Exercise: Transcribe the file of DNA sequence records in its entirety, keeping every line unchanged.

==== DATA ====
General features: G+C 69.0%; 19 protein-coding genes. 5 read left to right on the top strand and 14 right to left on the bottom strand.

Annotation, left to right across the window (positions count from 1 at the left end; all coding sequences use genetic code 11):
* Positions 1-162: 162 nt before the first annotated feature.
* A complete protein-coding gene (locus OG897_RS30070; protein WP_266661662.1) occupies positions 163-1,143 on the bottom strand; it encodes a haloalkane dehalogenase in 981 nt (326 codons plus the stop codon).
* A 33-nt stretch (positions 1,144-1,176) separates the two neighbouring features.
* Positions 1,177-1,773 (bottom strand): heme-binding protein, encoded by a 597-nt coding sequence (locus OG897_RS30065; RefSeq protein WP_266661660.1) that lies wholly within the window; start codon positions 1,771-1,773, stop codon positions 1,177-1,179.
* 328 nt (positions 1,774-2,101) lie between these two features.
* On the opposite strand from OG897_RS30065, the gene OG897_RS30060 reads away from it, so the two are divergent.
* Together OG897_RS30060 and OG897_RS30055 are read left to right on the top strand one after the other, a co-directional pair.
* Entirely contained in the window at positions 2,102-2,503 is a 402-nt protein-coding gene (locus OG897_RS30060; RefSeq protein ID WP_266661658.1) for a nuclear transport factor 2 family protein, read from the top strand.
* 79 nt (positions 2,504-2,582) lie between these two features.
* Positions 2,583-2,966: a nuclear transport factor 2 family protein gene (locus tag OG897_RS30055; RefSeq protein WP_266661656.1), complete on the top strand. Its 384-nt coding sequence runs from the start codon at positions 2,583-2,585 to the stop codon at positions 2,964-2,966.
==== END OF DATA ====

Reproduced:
General features: G+C 69.0%; 19 protein-coding genes. 5 read left to right on the top strand and 14 right to left on the bottom strand.

Annotation, left to right across the window (positions count from 1 at the left end; all coding sequences use genetic code 11):
* Positions 1-162: 162 nt before the first annotated feature.
* A complete protein-coding gene (locus OG897_RS30070; protein WP_266661662.1) occupies positions 163-1,143 on the bottom strand; it encodes a haloalkane dehalogenase in 981 nt (326 codons plus the stop codon).
* A 33-nt stretch (positions 1,144-1,176) separates the two neighbouring features.
* Positions 1,177-1,773 (bottom strand): heme-binding protein, encoded by a 597-nt coding sequence (locus OG897_RS30065; RefSeq protein WP_266661660.1) that lies wholly within the window; start codon positions 1,771-1,773, stop codon positions 1,177-1,179.
* 328 nt (positions 1,774-2,101) lie between these two features.
* On the opposite strand from OG897_RS30065, the gene OG897_RS30060 reads away from it, so the two are divergent.
* Together OG897_RS30060 and OG897_RS30055 are read left to right on the top strand one after the other, a co-directional pair.
* Entirely contained in the window at positions 2,102-2,503 is a 402-nt protein-coding gene (locus OG897_RS30060; RefSeq protein ID WP_266661658.1) for a nuclear transport factor 2 family protein, read from the top strand.
* 79 nt (positions 2,504-2,582) lie between these two features.
* Positions 2,583-2,966: a nuclear transport factor 2 family protein gene (locus tag OG897_RS30055; RefSeq protein WP_266661656.1), complete on the top strand. Its 384-nt coding sequence runs from the start codon at positions 2,583-2,585 to the stop codon at positions 2,964-2,966.